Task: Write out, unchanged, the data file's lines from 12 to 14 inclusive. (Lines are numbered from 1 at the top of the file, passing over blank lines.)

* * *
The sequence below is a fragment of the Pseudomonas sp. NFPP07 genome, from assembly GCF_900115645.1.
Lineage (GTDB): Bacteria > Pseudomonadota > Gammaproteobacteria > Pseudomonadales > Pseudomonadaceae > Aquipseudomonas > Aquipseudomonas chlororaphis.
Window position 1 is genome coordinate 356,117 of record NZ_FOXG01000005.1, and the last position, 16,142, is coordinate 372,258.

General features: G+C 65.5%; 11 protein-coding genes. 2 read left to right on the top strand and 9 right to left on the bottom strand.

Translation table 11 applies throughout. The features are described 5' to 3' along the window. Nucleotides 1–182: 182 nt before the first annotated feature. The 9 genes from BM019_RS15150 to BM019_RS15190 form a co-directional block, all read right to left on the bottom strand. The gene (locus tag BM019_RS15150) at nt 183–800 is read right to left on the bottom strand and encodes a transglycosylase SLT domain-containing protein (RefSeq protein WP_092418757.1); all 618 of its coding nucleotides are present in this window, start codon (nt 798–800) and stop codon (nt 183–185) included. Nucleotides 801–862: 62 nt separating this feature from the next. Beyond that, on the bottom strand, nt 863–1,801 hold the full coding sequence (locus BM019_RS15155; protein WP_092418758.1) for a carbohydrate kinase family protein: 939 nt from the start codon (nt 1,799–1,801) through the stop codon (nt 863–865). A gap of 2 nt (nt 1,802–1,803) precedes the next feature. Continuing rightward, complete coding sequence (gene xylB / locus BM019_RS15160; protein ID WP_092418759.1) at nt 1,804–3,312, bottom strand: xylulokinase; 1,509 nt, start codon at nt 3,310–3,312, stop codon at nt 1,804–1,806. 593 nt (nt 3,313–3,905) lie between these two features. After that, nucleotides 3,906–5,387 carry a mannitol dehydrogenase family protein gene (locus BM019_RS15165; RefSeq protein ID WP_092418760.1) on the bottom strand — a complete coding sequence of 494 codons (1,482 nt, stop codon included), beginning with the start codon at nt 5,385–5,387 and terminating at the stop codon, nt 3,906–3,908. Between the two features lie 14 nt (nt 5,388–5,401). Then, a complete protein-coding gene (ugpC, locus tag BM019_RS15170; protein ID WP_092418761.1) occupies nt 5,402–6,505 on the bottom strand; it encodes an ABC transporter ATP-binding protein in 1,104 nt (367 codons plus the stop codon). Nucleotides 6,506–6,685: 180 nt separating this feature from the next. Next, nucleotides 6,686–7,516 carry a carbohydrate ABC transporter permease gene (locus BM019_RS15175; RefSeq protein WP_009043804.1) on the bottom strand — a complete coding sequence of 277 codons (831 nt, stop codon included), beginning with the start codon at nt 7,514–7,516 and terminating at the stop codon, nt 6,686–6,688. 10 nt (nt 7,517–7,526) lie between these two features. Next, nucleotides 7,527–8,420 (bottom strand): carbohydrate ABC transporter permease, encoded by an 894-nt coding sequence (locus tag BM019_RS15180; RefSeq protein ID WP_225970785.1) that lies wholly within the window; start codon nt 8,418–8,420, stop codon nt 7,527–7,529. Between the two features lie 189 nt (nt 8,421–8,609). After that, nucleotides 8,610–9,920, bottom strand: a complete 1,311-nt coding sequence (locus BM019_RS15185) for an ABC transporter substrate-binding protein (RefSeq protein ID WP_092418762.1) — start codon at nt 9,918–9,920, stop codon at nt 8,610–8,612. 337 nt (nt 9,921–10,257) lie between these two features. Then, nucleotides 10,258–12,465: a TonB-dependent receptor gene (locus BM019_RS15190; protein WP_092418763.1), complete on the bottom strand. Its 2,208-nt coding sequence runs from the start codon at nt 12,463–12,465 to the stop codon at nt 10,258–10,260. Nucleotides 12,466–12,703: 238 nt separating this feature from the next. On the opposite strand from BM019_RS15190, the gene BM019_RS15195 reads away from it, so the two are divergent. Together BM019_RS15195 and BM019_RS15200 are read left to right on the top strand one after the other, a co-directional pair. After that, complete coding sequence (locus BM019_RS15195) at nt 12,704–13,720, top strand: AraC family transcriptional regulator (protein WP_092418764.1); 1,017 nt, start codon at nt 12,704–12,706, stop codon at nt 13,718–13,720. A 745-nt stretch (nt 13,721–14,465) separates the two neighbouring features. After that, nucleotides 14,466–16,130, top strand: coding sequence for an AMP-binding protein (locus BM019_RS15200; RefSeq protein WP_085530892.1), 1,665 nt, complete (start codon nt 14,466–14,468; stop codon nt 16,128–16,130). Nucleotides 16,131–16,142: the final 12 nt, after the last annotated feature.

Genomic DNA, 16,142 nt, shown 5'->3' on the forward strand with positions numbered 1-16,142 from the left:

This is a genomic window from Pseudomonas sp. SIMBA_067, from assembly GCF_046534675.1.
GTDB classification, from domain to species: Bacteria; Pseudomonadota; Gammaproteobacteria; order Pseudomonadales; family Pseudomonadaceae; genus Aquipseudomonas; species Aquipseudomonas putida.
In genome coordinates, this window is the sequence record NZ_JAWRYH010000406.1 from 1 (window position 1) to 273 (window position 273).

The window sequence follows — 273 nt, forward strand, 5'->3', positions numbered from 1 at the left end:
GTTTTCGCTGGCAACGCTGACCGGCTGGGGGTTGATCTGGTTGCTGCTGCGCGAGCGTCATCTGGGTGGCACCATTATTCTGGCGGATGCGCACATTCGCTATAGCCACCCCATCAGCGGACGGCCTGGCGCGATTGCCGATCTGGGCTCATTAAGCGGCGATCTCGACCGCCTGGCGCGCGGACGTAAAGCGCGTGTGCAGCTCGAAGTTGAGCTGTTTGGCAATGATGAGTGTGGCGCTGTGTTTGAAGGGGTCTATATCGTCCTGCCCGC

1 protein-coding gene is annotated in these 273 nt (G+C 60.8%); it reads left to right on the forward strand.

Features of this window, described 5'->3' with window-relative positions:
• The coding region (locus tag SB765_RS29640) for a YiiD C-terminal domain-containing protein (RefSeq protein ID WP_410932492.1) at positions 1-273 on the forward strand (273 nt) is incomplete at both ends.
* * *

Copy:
1 protein-coding gene is annotated in these 273 nt (G+C 60.8%); it reads left to right on the forward strand.

Features of this window, described 5'->3' with window-relative positions:
• The coding region (locus tag SB765_RS29640) for a YiiD C-terminal domain-containing protein (RefSeq protein ID WP_410932492.1) at positions 1-273 on the forward strand (273 nt) is incomplete at both ends.